The essential role of Polycomb genes in the regulation of neural progenitors in vivo was demonstrated by Hirabayashi and colleagues (Hirabayashi et al., 2009). In the developing cortex, Polycomb complexes negatively regulate Ngn1 and Ngn2 expression during the astrogenic phase. Since Ngn1 and Ngn2 sustain the neurogenic phase by sequestering pro-astrogenic factors (Sun et al., 2001), the silencing of these genes by Polycomb-mediated repression allows for the proper onset of the astrogenic phase. Thus, cultured neural progenitors depleted for Eed or Ring1B maintained aberrant Ngn1 and Ngn2 at late developmental stages and were not able to differentiate into astrocytes, and mice in which Ring1B was conditionally depleted in the central nervous system exhibited improper termination of neurogenesis and an impaired onset of astrogenesis (Hirabayashi et al., 2009).
PcG proteins in hematopoietic stem cell maintenance
The hematopoietic stem cell (HSC) lineage is one of the best-studied models of stem cell self-renewal and differentiation. Long-term reconstituting HSCs (LT-HSCs) reside as rare cells in the bone marrow and sit atop a hierarchy of progenitors that become progressively restricted to several or single lineages. These progenitors are able to generate short-term repopulating HSCs (st-HSCs), which, in turn, yield blood precursors devoted to unilineage differentiation and the production of mature blood cells, including red blood cells, megakaryocytes, myeloid cells (monocytes/macrophages and neutrophils) and lymphocytes (Kondo et al., 2003; Wang and Wagers, 2011).
Several reports have elucidated the role of PcG proteins in HSC maintenance. As mentioned above for neural progenitors, the PRC1 component Bmi1 has been reported to inhibit the Ink4/Arf locus, which encodes the cell cycle inhibitors p16 and p19, and this also applies in HSCs (Park et al., 2003). Moreover, Bmi1 is also implicated in the repression of developmental genes such as Ebf1 and Pax5. Depletion of Bmi1 causes aberrant expression of Ebf1 and Pax5, which results in premature lymphoid lineage specification (Oguro et al., 2010). Interestingly, a switch of the Cbx composition in PRC1 regulates the transition from self-renewal to the differentiated state of mouse HSCs (Klauke et al., 2013), in line with the observations made in ESCs (Morey et al., 2012). The data reported suggest that Cbx7 is required for self-renewal of mouse HSCs, whereas Cbx2/4/8 are essential for their differentiation. In a separate study (van den Boom et al., 2013), the absence of CBX2 was found to strongly impair human HSC maintenance, with a decreasing level of proliferation and an increasing level of apoptosis. At the molecular level, CBX2 represses the expression of the pro-senescence factor P21 in this context (van den Boom et al., 2013). This apparent discrepancy in its activity seems to be due to species-specific functions of Cbx2. Indeed, depletion of Cbx2 in mouse does not affect HSC self-renewal (van den Boom et al., 2013).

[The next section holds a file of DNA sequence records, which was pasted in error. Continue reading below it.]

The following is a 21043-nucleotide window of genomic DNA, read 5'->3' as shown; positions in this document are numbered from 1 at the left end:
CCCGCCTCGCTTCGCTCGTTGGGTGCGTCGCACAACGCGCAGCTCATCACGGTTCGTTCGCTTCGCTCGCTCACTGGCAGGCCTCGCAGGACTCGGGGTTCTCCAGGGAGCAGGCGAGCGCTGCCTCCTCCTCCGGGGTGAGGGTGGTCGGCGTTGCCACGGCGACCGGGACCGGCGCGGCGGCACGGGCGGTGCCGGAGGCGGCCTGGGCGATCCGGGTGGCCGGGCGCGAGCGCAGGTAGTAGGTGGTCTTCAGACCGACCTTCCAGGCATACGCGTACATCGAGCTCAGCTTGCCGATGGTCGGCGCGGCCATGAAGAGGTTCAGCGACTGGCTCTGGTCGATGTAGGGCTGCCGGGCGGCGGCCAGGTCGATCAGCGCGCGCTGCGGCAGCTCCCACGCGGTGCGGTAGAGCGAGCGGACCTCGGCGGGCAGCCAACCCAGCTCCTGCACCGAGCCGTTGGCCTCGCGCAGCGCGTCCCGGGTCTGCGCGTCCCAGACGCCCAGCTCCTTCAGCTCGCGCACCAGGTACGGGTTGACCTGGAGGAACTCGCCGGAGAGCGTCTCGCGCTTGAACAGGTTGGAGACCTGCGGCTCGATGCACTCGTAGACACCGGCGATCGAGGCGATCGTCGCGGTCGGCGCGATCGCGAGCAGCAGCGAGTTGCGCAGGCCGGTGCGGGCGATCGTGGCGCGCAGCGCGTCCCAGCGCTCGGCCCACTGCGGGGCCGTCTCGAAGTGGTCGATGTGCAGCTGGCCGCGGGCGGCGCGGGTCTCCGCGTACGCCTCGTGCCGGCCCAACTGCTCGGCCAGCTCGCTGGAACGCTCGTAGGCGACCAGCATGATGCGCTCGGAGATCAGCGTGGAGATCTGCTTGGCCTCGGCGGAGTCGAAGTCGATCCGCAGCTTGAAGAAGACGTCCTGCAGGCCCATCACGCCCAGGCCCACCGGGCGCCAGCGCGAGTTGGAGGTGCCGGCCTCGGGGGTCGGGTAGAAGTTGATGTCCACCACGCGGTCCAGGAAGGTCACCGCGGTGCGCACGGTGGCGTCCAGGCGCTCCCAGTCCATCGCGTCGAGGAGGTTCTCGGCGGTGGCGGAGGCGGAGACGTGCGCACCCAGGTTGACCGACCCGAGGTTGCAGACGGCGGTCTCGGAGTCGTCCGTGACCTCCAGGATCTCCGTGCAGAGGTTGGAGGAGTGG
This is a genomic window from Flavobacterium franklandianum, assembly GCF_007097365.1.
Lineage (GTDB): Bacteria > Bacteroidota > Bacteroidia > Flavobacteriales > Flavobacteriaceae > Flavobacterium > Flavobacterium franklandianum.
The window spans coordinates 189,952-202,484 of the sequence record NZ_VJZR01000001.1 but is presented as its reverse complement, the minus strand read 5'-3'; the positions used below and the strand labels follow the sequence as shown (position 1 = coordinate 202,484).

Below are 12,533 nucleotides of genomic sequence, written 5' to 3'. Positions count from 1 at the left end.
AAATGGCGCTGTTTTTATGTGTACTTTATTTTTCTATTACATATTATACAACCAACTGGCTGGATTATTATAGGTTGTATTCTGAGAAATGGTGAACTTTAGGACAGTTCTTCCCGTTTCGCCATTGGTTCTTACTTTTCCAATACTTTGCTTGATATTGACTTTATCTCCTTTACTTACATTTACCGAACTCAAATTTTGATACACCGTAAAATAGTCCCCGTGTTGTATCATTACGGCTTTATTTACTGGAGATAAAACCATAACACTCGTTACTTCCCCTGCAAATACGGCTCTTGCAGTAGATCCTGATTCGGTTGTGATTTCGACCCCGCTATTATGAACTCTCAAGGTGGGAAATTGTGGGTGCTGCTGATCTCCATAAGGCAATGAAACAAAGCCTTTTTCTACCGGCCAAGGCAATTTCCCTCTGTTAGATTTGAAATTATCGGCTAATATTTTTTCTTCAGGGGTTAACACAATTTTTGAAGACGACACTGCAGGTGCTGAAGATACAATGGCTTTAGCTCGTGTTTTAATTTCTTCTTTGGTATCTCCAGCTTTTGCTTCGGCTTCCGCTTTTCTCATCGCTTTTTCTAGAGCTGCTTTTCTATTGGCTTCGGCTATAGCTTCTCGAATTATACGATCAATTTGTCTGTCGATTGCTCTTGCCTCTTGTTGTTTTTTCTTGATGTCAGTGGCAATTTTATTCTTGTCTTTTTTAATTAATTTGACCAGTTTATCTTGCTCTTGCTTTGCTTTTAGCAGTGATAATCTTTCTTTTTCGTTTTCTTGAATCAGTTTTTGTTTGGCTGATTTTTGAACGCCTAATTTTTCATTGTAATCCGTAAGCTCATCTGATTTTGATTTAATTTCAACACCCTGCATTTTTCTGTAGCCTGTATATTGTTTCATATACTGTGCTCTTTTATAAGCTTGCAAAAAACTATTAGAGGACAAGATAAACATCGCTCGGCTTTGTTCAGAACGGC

Tight regulation of the expression of PRC2 components is also crucial for proper HSC identity. Several studies have highlighted the role of Ezh1 and Ezh2 in embryonic and adult HSCs. Loss of Ezh2 severely impaired fetal HSC self-renewal without affecting the function of adult stem cells present in the bone marrow, except that lymphopoiesis was somewhat impaired (Su et al., 2003; Su et al., 2005; Kamminga et al., 2006; Mochizuki-Kashio et al., 2011). By contrast, Ezh1 deficiency severely reduced the adult HSC fraction, impairing HSC self-renewal and quiescence (Mochizuki-Kashio et al., 2011). Hidalgo and colleagues have recently reported that Ezh1 is able to keep adult HSCs in a slow-cycling state by repressing proliferation, as well as protecting adult HSCs from senescence and premature differentiation (Hidalgo et al., 2012). At the molecular level, Ezh1 represses master senescence regulators such as the Ink4/Arf locus and Bmp2. Thus, Ezh2 is essential in fetal HSCs, whereas Ezh1 is required in the adult. This suggests that a functional switch between Ezh2 and Ezh1 regulates the specificity of PRC2 in the embryo and in the adult.